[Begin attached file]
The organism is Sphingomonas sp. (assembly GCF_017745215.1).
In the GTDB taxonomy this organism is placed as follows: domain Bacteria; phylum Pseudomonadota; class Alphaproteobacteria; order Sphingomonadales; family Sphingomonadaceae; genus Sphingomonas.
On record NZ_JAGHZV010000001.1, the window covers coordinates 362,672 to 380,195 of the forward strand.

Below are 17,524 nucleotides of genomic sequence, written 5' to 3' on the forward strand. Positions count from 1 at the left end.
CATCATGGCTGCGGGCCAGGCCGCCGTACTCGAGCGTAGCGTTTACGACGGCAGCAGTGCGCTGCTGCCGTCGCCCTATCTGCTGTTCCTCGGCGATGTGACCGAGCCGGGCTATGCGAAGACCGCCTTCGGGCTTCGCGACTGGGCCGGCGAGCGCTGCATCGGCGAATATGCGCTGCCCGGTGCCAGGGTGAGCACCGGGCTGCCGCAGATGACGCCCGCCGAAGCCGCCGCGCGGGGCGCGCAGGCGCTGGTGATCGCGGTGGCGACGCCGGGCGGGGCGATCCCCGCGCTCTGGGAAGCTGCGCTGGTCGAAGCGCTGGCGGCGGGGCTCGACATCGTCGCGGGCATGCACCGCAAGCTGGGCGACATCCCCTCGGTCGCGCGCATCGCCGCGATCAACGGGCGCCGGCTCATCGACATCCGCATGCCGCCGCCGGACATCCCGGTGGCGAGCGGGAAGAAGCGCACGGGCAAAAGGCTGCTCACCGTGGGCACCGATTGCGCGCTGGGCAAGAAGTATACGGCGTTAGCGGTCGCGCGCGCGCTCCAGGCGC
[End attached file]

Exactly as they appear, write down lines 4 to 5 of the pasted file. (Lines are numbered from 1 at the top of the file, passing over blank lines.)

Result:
Below are 17,524 nucleotides of genomic sequence, written 5' to 3' on the forward strand. Positions count from 1 at the left end.
CATCATGGCTGCGGGCCAGGCCGCCGTACTCGAGCGTAGCGTTTACGACGGCAGCAGTGCGCTGCTGCCGTCGCCCTATCTGCTGTTCCTCGGCGATGTGACCGAGCCGGGCTATGCGAAGACCGCCTTCGGGCTTCGCGACTGGGCCGGCGAGCGCTGCATCGGCGAATATGCGCTGCCCGGTGCCAGGGTGAGCACCGGGCTGCCGCAGATGACGCCCGCCGAAGCCGCCGCGCGGGGCGCGCAGGCGCTGGTGATCGCGGTGGCGACGCCGGGCGGGGCGATCCCCGCGCTCTGGGAAGCTGCGCTGGTCGAAGCGCTGGCGGCGGGGCTCGACATCGTCGCGGGCATGCACCGCAAGCTGGGCGACATCCCCTCGGTCGCGCGCATCGCCGCGATCAACGGGCGCCGGCTCATCGACATCCGCATGCCGCCGCCGGACATCCCGGTGGCGAGCGGGAAGAAGCGCACGGGCAAAAGGCTGCTCACCGTGGGCACCGATTGCGCGCTGGGCAAGAAGTATACGGCGTTAGCGGTCGCGCGCGCGCTCCAGGCGC